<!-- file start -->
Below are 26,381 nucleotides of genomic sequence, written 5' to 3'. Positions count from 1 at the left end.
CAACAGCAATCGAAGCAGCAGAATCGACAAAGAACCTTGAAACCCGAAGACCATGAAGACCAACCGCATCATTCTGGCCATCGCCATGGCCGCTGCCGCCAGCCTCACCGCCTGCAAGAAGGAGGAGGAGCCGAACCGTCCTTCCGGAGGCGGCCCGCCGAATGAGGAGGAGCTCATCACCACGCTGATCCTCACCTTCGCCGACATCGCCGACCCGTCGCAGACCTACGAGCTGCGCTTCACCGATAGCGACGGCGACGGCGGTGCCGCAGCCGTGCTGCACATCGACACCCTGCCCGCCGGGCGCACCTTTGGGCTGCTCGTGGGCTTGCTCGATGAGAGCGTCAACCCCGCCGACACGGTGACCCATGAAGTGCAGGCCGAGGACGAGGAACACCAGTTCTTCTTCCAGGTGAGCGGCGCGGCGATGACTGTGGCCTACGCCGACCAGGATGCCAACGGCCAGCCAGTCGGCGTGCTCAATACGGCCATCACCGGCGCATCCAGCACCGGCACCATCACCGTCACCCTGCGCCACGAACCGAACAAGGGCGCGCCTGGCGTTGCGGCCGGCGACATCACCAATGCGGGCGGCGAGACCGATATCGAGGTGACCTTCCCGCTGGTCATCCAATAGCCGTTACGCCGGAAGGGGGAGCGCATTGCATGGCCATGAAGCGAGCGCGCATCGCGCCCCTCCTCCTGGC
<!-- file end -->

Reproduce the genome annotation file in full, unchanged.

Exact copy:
Below are 26,381 nucleotides of genomic sequence, written 5' to 3'. Positions count from 1 at the left end.
CAACAGCAATCGAAGCAGCAGAATCGACAAAGAACCTTGAAACCCGAAGACCATGAAGACCAACCGCATCATTCTGGCCATCGCCATGGCCGCTGCCGCCAGCCTCACCGCCTGCAAGAAGGAGGAGGAGCCGAACCGTCCTTCCGGAGGCGGCCCGCCGAATGAGGAGGAGCTCATCACCACGCTGATCCTCACCTTCGCCGACATCGCCGACCCGTCGCAGACCTACGAGCTGCGCTTCACCGATAGCGACGGCGACGGCGGTGCCGCAGCCGTGCTGCACATCGACACCCTGCCCGCCGGGCGCACCTTTGGGCTGCTCGTGGGCTTGCTCGATGAGAGCGTCAACCCCGCCGACACGGTGACCCATGAAGTGCAGGCCGAGGACGAGGAACACCAGTTCTTCTTCCAGGTGAGCGGCGCGGCGATGACTGTGGCCTACGCCGACCAGGATGCCAACGGCCAGCCAGTCGGCGTGCTCAATACGGCCATCACCGGCGCATCCAGCACCGGCACCATCACCGTCACCCTGCGCCACGAACCGAACAAGGGCGCGCCTGGCGTTGCGGCCGGCGACATCACCAATGCGGGCGGCGAGACCGATATCGAGGTGACCTTCCCGCTGGTCATCCAATAGCCGTTACGCCGGAAGGGGGAGCGCATTGCATGGCCATGAAGCGAGCGCGCATCGCGCCCCTCCTCCTGGC